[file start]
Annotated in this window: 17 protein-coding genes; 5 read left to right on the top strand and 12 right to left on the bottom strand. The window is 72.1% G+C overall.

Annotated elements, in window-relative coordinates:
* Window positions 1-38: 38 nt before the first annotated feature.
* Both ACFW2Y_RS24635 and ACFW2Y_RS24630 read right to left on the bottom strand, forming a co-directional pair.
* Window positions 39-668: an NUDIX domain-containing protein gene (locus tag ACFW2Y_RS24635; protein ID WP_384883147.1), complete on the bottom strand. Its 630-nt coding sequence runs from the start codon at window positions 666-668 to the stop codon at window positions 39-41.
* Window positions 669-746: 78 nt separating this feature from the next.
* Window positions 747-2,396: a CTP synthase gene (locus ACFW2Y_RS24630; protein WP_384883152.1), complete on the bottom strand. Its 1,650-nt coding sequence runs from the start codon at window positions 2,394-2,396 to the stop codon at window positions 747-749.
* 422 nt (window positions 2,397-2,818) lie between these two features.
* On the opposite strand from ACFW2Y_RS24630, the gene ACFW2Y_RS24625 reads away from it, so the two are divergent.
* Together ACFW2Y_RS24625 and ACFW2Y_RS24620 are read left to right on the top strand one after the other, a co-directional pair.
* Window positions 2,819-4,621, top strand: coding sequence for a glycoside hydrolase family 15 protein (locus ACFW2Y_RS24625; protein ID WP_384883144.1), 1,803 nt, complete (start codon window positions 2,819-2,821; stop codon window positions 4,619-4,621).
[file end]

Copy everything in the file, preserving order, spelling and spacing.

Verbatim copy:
Annotated in this window: 17 protein-coding genes; 5 read left to right on the top strand and 12 right to left on the bottom strand. The window is 72.1% G+C overall.

Annotated elements, in window-relative coordinates:
* Window positions 1-38: 38 nt before the first annotated feature.
* Both ACFW2Y_RS24635 and ACFW2Y_RS24630 read right to left on the bottom strand, forming a co-directional pair.
* Window positions 39-668: an NUDIX domain-containing protein gene (locus tag ACFW2Y_RS24635; protein ID WP_384883147.1), complete on the bottom strand. Its 630-nt coding sequence runs from the start codon at window positions 666-668 to the stop codon at window positions 39-41.
* Window positions 669-746: 78 nt separating this feature from the next.
* Window positions 747-2,396: a CTP synthase gene (locus ACFW2Y_RS24630; protein WP_384883152.1), complete on the bottom strand. Its 1,650-nt coding sequence runs from the start codon at window positions 2,394-2,396 to the stop codon at window positions 747-749.
* 422 nt (window positions 2,397-2,818) lie between these two features.
* On the opposite strand from ACFW2Y_RS24630, the gene ACFW2Y_RS24625 reads away from it, so the two are divergent.
* Together ACFW2Y_RS24625 and ACFW2Y_RS24620 are read left to right on the top strand one after the other, a co-directional pair.
* Window positions 2,819-4,621, top strand: coding sequence for a glycoside hydrolase family 15 protein (locus ACFW2Y_RS24625; protein ID WP_384883144.1), 1,803 nt, complete (start codon window positions 2,819-2,821; stop codon window positions 4,619-4,621).